where is the cyclic subgroup of n-spheres that bound a parallelizable manifold of dimension , is the nth stable homotopy group of spheres, and J is the image of the J-homomorphism, which is also a cyclic group. The groups and have easily understood cyclic factors, which are trivial or order two except in dimension , in which case they are large, with order related to the Bernoulli numbers. The quotients are the difficult parts of the groups. The map between these quotient groups is either an isomorphism or is injective and has an image of index 2. It is the latter if and only if there is an n-dimensional framed manifold of nonzero Kervaire invariant, and thus the classification of exotic spheres depends up to a factor of 2 on the Kervaire invariant problem.
For the standard embedded torus, the skew-symmetric form is given by (with respect to the standard symplectic basis), and the skew-quadratic refinement is given by with respect to this basis: : the basis curves don't self-link; and : a (1,1) self-links, as in the Hopf fibration. This form thus has Arf invariant 0 (most of its elements have norm 0; it has isotropy index 1), and thus the standard embedded torus has Kervaire invariant 0.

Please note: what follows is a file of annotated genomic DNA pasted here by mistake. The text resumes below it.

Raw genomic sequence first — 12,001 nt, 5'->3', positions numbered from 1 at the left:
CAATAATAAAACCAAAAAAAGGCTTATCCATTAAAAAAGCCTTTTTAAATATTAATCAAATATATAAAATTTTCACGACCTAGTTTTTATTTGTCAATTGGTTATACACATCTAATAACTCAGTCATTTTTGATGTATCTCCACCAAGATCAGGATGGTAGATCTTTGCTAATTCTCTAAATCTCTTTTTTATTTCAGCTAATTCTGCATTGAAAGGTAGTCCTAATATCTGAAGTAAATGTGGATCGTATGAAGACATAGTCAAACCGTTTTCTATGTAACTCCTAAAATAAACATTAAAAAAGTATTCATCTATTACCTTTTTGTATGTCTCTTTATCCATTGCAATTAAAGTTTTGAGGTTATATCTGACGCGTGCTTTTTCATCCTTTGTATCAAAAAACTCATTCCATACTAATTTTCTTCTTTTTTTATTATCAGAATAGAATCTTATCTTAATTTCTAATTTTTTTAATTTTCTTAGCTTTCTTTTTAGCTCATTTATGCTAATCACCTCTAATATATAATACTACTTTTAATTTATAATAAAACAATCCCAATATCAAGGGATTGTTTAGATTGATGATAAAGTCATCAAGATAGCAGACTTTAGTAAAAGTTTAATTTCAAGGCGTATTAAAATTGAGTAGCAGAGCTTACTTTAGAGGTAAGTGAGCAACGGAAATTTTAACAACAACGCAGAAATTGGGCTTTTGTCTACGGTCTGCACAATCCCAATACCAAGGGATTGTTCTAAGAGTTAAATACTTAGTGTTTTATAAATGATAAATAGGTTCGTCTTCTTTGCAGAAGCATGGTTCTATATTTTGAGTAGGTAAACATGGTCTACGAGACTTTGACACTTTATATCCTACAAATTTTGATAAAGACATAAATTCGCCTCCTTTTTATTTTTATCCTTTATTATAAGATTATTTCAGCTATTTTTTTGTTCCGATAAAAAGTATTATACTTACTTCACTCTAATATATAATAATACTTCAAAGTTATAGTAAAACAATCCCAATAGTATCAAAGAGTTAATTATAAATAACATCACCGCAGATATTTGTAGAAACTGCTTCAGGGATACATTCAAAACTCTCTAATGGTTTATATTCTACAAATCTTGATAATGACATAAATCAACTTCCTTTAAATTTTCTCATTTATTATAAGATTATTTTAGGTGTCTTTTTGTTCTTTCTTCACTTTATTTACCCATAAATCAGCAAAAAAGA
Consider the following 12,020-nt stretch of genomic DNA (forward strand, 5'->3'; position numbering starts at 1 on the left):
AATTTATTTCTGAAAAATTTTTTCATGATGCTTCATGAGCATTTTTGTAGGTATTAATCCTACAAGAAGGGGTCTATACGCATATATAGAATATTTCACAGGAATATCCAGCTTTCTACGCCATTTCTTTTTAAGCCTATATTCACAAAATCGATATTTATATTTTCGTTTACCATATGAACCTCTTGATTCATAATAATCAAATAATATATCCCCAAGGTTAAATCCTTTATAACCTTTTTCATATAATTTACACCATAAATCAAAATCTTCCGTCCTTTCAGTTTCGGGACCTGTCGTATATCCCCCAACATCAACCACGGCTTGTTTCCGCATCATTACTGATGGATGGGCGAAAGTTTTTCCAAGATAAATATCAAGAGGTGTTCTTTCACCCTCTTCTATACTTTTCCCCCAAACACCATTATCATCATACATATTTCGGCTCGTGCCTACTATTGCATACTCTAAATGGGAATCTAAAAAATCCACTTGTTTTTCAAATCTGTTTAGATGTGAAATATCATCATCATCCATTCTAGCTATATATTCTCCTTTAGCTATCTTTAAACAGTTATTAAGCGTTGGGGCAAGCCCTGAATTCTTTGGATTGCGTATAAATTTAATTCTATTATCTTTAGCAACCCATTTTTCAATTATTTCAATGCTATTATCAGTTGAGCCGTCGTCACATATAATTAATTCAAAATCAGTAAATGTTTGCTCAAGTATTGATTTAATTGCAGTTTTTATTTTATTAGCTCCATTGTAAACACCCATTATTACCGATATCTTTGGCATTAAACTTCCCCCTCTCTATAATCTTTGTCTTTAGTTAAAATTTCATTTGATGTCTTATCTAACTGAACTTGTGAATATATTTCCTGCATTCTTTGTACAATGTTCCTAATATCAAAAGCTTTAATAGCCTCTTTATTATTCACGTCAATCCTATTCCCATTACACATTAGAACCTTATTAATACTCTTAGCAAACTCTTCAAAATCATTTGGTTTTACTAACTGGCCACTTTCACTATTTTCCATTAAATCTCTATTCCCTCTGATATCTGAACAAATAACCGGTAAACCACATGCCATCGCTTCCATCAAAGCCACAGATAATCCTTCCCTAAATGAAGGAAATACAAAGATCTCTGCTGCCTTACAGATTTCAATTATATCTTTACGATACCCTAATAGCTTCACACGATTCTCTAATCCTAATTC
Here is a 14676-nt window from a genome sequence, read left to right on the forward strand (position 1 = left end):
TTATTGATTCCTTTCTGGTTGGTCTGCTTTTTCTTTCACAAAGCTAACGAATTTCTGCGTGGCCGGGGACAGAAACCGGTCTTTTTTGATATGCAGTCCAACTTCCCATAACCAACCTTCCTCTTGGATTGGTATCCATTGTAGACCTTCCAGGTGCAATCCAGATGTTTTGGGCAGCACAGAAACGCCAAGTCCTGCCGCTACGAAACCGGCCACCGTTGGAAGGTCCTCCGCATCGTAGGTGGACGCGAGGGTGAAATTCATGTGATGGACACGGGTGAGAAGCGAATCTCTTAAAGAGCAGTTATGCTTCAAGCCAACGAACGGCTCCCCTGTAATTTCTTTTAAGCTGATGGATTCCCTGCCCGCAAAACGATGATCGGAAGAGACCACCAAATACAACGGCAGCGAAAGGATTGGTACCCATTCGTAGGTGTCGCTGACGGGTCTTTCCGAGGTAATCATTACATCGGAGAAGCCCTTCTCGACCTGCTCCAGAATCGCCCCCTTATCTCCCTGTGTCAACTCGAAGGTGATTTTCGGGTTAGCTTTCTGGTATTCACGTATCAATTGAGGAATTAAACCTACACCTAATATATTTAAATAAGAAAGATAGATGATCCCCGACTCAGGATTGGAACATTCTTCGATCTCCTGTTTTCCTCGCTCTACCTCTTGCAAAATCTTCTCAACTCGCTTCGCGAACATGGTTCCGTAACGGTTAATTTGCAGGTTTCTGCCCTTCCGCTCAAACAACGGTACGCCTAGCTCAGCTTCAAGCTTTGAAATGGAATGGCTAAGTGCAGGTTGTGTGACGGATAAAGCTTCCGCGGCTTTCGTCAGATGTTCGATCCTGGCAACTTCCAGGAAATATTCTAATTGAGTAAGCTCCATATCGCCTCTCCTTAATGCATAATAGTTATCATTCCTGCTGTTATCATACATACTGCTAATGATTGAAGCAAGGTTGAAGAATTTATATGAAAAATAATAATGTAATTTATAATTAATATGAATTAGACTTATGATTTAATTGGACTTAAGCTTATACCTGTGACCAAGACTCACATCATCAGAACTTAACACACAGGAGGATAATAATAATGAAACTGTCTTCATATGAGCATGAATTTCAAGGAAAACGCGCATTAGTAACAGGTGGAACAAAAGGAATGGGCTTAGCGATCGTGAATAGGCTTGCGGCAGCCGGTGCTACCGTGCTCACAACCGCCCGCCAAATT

Kervaire invariant problem
The question of in which dimensions n there are n-dimensional framed manifolds of nonzero Kervaire invariant is called the Kervaire invariant problem. This is only possible if n is 2 mod 4, and indeed one must have n is of the form (two less than a power of two). The question is almost completely resolved; as of 2019[update] only the case of dimension 126 is open: there are manifolds with nonzero Kervaire invariant in dimension 2, 6, 14, 30, 62, and none in all other dimensions other than possibly 126.
The main results are those of William Browder (1969), who reduced the problem from differential topology to stable homotopy theory and showed that the only possible dimensions are , and those of Michael A. Hill, Michael J. Hopkins, and Douglas C. Ravenel (2016), who showed that there were no such manifolds for (). Together with explicit constructions for lower dimensions (through 62), this leaves open only dimension 126.
It was conjectured by Michael Atiyah that there is such a manifold in dimension 126, and that the higher-dimensional manifolds with nonzero Kervaire invariant are related to well-known exotic manifolds two dimension higher, in dimensions 16, 32, 64, and 128, namely the Cayley projective plane (dimension 16, octonionic projective plane) and the analogous Rosenfeld projective planes (the bi-octonionic projective plane in dimension 32, the quateroctonionic projective plane in dimension 64, and the octo-octonionic projective plane in dimension 128), specifically that there is a construction that takes these projective planes and produces a manifold with nonzero Kervaire invariant in two dimensions lower.